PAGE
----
One of my all-time favourite songs probably says an awful lot about my approach to writing. I can’t find any information about the way Guy Marks wrote this, but Loving You Has Made Me Bananas feels like it might have started out as a piece of free-writing.
Yes, it is a parody, but the absurd combination of images and malapropisms are what can happen when writing against the clock to a given trigger word or image. The opening lines feel crafted,
From the Hotel Sheets in Downtown Plunketville
The Publican Broadcasting Company presents:
The Music of Pete DeAngelis and his Loyal Plunketvillevanians!
Here in the beautiful gold, yella, copper, steel, iron ballroom
of the Hotel Sheets in Downtown Plunketville,
Overlooking the uptown section of Downtown Pottstown!
Stay with us, won’t you, and enjoy the sweetest music
This side of the Monongahela River!
but, such combinations can emerge while practicing what some people call automatic-writing. In the rush to get my words on the page I could easily mis-write Hotel Streets as sheets. And, when following the free-writing rules rigorously, even if I noticed, I would not be allowed to stop and correct it.
Learning to value this kind of experiment helps to ‘free’ us from the restriction of writing-rules. Rules are good, rules are important. Grammar, punctuation, all the theories about how writing and plot work, we need to know about, because then, when we break them, we can add dimension to our writing.
I don’t think the great experimental writers were accidentally creating marvellous writing. When we read their essays or interviews, they usually talk about literary influences. They knew/know the rules.
I’m not claiming all great writers practice free-writing. But some did, and do.
Here’s me, rambling along as if you all know what I mean by free or automatic-writing. For goodness sake, don’t google the second term, click on this free-writing-link, which will take you back to one of my earlier posts. I just checked on-line descriptions for automatic writing which, according to them, is a psychic phenomena.
I’ll stick with free-writing. In my version, this is an exercise in freeing us from self-critical thought.
It’s also prone to throw up all sorts of intriguing word and idea combinations. With practice, it can allow us to write from that area of consciousness that I think of as the area between waking and sleeping: the realm of drifting into or out of dream*. There, stories happen. They may be muddled and confusing, but free-writing sets them on the page. Then you can pick out words, phrases or ideas, and set yourself on a fresh route to creating stories.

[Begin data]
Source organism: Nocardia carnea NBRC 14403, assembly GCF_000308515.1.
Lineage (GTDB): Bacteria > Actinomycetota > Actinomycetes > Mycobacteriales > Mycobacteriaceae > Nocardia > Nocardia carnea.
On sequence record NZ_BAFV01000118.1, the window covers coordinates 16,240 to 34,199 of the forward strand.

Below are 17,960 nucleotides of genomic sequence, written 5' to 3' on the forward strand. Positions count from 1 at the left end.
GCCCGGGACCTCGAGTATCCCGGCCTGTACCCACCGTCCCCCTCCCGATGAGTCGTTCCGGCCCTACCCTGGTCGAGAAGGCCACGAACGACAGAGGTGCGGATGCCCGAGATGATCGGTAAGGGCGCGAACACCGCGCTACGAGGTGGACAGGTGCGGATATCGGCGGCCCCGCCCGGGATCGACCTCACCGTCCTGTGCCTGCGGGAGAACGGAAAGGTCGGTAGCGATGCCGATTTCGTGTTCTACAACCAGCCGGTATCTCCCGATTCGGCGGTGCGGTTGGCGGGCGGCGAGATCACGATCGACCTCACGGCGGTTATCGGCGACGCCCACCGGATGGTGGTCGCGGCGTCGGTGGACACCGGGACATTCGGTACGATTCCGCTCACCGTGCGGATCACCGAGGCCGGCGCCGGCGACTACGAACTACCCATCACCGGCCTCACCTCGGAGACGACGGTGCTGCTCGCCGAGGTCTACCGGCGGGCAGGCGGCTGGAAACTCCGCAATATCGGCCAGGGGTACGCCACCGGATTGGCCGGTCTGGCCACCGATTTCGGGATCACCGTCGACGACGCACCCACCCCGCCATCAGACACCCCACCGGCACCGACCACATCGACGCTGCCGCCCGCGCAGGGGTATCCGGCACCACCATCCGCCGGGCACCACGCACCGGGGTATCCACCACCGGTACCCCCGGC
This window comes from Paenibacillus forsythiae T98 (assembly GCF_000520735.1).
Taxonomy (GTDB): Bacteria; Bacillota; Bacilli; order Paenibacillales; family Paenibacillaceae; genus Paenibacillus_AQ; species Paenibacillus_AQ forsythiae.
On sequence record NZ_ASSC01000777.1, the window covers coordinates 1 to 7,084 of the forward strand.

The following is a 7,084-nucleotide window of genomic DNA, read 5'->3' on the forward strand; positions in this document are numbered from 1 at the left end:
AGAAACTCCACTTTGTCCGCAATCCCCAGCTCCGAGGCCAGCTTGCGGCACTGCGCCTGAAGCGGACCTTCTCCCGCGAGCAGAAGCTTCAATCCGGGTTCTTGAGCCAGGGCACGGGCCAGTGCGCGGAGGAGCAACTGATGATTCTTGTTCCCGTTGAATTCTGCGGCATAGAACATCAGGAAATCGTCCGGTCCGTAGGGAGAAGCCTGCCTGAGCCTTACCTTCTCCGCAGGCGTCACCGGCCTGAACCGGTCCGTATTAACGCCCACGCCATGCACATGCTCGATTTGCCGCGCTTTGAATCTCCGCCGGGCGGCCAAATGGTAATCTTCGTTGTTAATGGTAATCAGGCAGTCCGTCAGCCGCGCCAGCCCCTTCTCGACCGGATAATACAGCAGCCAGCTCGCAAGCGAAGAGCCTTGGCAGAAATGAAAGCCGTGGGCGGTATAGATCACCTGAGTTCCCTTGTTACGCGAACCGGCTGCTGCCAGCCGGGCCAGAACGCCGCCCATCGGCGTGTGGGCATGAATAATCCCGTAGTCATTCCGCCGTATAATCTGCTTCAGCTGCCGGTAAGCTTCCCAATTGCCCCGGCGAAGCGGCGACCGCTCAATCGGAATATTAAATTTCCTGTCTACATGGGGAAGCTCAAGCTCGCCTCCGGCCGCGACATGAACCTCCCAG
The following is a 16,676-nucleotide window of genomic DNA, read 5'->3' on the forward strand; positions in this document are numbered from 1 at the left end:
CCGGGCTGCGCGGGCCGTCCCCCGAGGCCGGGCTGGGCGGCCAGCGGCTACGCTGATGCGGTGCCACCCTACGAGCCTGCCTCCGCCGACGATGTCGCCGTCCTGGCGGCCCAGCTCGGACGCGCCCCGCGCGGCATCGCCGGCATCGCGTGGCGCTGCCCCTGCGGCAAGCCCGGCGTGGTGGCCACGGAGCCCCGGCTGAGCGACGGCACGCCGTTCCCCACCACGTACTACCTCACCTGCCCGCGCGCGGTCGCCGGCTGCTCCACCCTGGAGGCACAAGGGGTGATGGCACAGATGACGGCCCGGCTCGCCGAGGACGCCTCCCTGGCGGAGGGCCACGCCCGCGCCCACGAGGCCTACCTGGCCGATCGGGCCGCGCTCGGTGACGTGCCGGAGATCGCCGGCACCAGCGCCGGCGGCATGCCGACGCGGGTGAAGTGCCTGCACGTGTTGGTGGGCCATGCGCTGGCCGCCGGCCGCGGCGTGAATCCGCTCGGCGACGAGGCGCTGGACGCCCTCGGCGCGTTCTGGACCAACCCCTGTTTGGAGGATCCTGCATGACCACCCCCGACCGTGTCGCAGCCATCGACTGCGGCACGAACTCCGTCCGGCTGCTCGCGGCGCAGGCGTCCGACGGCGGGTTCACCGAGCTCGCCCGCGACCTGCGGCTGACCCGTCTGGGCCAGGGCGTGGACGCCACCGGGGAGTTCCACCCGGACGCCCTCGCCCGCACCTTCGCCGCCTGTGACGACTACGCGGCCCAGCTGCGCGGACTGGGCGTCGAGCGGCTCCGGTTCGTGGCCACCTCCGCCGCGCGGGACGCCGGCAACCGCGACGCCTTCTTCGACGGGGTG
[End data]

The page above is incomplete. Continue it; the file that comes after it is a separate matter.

The great thing about this exercise is that so long as you write without stopping to think, correct or workout what you want to say, you can’t go wrong. Whatever you write is right. Sometimes it will make sense, often it will not, unless you step sideways and take a slant view of it.
After that the choice is yours, whether to lift out fragments and work it into something rational and logical, or enjoy the bizarre aspects of it. Who knows what you might come up with, a walrus and a carpenter, walking by the sea… or the chorus from Guy Marks’ medly:
Oh, your red scarf matches your eyes
You closed your cover before striking
Father had the shipfitter blues
Loving you has made me bananas.
Oh, you burned your fingers that evening
While my back was turned.
I asked the waiter for iodine
But I dined all alone
Sometimes, sense comes from non-sense. Maybe loving this has made me bananas, because somehow, when combined with the music, these lyrics do seem to transport me back to wet Saturday afternoons spent watching re-runs of the Bob Hope and Bing Crosbie road movies. Happy days….
Here’s a Tip:
If you want to push yourself with this writing exercise, aim to get as many words down in the given time as is physically possible. The faster you write, the less time there will be to form sentences. This, after-all, is stream-of-consciousness writing.
* I know a few people who claim never to dream. Scientists say that we all do, some of us just can’t remember them.